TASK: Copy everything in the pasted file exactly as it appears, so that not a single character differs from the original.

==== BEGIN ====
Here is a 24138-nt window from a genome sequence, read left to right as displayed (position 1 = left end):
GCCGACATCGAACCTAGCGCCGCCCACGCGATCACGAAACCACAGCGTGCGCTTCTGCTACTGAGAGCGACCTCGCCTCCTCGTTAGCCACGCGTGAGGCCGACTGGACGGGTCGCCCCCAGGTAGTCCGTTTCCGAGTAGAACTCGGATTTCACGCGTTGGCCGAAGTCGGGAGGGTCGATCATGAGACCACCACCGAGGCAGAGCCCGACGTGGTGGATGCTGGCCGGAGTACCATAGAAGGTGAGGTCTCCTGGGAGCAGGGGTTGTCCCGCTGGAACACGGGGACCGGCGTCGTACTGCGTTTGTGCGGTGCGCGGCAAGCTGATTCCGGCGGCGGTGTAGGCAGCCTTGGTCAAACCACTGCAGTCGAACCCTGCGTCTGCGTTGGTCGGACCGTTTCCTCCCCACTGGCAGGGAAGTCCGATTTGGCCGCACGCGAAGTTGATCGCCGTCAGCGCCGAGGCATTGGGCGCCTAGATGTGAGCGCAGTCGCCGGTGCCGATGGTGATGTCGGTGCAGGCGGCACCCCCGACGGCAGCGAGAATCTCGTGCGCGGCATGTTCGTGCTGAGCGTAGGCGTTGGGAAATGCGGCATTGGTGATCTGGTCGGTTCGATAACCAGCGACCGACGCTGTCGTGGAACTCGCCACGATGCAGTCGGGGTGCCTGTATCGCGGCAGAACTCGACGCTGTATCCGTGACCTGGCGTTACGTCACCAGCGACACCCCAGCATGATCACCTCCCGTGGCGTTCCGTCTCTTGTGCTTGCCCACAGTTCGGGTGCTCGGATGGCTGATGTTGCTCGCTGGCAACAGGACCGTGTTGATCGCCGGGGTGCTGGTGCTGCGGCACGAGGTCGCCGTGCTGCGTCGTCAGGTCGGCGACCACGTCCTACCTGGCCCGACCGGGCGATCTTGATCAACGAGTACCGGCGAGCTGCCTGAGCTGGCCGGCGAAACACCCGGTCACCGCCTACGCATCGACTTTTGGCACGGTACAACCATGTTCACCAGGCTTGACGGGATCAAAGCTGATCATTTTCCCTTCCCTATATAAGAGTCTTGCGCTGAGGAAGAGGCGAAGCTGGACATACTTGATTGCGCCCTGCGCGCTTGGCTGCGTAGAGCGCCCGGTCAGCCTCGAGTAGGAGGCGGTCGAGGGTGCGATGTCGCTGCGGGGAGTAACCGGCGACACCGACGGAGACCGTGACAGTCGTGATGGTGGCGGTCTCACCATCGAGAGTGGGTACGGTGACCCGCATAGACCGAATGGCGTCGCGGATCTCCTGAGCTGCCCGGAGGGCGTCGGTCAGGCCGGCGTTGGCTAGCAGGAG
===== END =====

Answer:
Here is a 24138-nt window from a genome sequence, read left to right as displayed (position 1 = left end):
GCCGACATCGAACCTAGCGCCGCCCACGCGATCACGAAACCACAGCGTGCGCTTCTGCTACTGAGAGCGACCTCGCCTCCTCGTTAGCCACGCGTGAGGCCGACTGGACGGGTCGCCCCCAGGTAGTCCGTTTCCGAGTAGAACTCGGATTTCACGCGTTGGCCGAAGTCGGGAGGGTCGATCATGAGACCACCACCGAGGCAGAGCCCGACGTGGTGGATGCTGGCCGGAGTACCATAGAAGGTGAGGTCTCCTGGGAGCAGGGGTTGTCCCGCTGGAACACGGGGACCGGCGTCGTACTGCGTTTGTGCGGTGCGCGGCAAGCTGATTCCGGCGGCGGTGTAGGCAGCCTTGGTCAAACCACTGCAGTCGAACCCTGCGTCTGCGTTGGTCGGACCGTTTCCTCCCCACTGGCAGGGAAGTCCGATTTGGCCGCACGCGAAGTTGATCGCCGTCAGCGCCGAGGCATTGGGCGCCTAGATGTGAGCGCAGTCGCCGGTGCCGATGGTGATGTCGGTGCAGGCGGCACCCCCGACGGCAGCGAGAATCTCGTGCGCGGCATGTTCGTGCTGAGCGTAGGCGTTGGGAAATGCGGCATTGGTGATCTGGTCGGTTCGATAACCAGCGACCGACGCTGTCGTGGAACTCGCCACGATGCAGTCGGGGTGCCTGTATCGCGGCAGAACTCGACGCTGTATCCGTGACCTGGCGTTACGTCACCAGCGACACCCCAGCATGATCACCTCCCGTGGCGTTCCGTCTCTTGTGCTTGCCCACAGTTCGGGTGCTCGGATGGCTGATGTTGCTCGCTGGCAACAGGACCGTGTTGATCGCCGGGGTGCTGGTGCTGCGGCACGAGGTCGCCGTGCTGCGTCGTCAGGTCGGCGACCACGTCCTACCTGGCCCGACCGGGCGATCTTGATCAACGAGTACCGGCGAGCTGCCTGAGCTGGCCGGCGAAACACCCGGTCACCGCCTACGCATCGACTTTTGGCACGGTACAACCATGTTCACCAGGCTTGACGGGATCAAAGCTGATCATTTTCCCTTCCCTATATAAGAGTCTTGCGCTGAGGAAGAGGCGAAGCTGGACATACTTGATTGCGCCCTGCGCGCTTGGCTGCGTAGAGCGCCCGGTCAGCCTCGAGTAGGAGGCGGTCGAGGGTGCGATGTCGCTGCGGGGAGTAACCGGCGACACCGACGGAGACCGTGACAGTCGTGATGGTGGCGGTCTCACCATCGAGAGTGGGTACGGTGACCCGCATAGACCGAATGGCGTCGCGGATCTCCTGAGCTGCCCGGAGGGCGTCGGTCAGGCCGGCGTTGGCTAGCAGGAG